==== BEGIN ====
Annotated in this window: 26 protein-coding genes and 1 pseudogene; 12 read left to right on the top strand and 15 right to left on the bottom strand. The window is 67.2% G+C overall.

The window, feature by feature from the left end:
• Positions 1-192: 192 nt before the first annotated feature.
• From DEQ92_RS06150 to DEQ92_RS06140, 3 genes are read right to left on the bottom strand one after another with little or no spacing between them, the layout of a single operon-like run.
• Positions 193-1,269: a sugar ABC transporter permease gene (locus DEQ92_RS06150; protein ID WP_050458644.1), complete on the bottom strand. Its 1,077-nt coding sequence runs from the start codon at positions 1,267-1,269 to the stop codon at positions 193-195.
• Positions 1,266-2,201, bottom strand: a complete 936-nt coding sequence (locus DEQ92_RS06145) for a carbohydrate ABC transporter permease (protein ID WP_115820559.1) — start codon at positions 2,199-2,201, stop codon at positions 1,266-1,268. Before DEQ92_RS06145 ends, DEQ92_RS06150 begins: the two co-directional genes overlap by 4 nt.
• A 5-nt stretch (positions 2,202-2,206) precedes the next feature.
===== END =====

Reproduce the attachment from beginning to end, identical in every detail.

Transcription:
Annotated in this window: 26 protein-coding genes and 1 pseudogene; 12 read left to right on the top strand and 15 right to left on the bottom strand. The window is 67.2% G+C overall.

The window, feature by feature from the left end:
• Positions 1-192: 192 nt before the first annotated feature.
• From DEQ92_RS06150 to DEQ92_RS06140, 3 genes are read right to left on the bottom strand one after another with little or no spacing between them, the layout of a single operon-like run.
• Positions 193-1,269: a sugar ABC transporter permease gene (locus DEQ92_RS06150; protein ID WP_050458644.1), complete on the bottom strand. Its 1,077-nt coding sequence runs from the start codon at positions 1,267-1,269 to the stop codon at positions 193-195.
• Positions 1,266-2,201, bottom strand: a complete 936-nt coding sequence (locus DEQ92_RS06145) for a carbohydrate ABC transporter permease (protein ID WP_115820559.1) — start codon at positions 2,199-2,201, stop codon at positions 1,266-1,268. Before DEQ92_RS06145 ends, DEQ92_RS06150 begins: the two co-directional genes overlap by 4 nt.
• A 5-nt stretch (positions 2,202-2,206) precedes the next feature.